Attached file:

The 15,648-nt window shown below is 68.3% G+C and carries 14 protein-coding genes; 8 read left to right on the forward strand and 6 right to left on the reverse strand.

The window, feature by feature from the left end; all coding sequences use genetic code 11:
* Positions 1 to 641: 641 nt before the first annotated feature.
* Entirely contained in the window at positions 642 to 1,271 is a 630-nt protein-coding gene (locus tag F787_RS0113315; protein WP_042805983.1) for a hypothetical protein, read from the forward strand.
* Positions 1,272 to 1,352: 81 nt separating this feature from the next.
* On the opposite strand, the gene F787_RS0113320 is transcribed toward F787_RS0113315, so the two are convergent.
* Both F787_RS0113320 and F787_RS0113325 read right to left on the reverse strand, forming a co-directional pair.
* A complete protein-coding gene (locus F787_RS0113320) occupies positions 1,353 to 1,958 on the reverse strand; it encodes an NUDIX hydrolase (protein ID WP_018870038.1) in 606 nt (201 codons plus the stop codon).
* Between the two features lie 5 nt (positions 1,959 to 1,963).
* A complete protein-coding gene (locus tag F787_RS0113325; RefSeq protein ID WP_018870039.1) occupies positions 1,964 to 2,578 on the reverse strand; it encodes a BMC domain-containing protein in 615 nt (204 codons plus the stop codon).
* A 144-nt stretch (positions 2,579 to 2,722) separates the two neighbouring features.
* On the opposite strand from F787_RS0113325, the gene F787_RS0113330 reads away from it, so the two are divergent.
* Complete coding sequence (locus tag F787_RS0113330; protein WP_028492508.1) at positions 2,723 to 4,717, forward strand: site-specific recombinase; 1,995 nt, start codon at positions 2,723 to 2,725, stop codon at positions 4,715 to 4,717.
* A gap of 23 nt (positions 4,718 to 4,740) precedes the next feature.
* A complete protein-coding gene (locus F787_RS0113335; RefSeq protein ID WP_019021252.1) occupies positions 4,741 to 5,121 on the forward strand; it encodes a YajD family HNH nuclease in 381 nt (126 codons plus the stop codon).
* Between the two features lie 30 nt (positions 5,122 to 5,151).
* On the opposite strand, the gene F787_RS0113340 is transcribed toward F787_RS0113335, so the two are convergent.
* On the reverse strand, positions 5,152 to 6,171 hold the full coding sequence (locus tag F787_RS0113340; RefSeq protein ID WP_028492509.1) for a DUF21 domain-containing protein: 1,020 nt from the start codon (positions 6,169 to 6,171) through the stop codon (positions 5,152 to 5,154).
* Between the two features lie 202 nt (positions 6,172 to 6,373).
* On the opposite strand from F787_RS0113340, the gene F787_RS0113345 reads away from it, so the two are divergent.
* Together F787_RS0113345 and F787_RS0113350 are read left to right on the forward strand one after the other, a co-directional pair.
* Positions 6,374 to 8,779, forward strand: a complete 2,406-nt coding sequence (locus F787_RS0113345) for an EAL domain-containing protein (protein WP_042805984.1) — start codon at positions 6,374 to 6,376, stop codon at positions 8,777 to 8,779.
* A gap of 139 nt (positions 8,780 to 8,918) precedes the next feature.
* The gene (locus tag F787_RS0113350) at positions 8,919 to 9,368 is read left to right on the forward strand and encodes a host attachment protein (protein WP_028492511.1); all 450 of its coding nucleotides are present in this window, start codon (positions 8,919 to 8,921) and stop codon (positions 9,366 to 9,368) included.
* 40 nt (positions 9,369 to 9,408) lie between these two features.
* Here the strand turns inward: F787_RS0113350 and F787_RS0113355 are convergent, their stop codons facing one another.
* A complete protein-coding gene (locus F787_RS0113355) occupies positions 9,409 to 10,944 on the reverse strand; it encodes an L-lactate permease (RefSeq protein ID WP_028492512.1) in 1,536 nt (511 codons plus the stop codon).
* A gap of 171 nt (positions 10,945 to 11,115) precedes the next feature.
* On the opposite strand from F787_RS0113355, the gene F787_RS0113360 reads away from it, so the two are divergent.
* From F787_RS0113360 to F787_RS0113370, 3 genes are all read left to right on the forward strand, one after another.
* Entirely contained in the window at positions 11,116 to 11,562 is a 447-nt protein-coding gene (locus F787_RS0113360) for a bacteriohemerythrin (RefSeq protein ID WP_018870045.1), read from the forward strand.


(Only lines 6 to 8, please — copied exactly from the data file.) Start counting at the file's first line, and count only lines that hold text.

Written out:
* On the opposite strand, the gene F787_RS0113320 is transcribed toward F787_RS0113315, so the two are convergent.
* Both F787_RS0113320 and F787_RS0113325 read right to left on the reverse strand, forming a co-directional pair.
* A complete protein-coding gene (locus F787_RS0113320) occupies positions 1,353 to 1,958 on the reverse strand; it encodes an NUDIX hydrolase (protein ID WP_018870038.1) in 606 nt (201 codons plus the stop codon).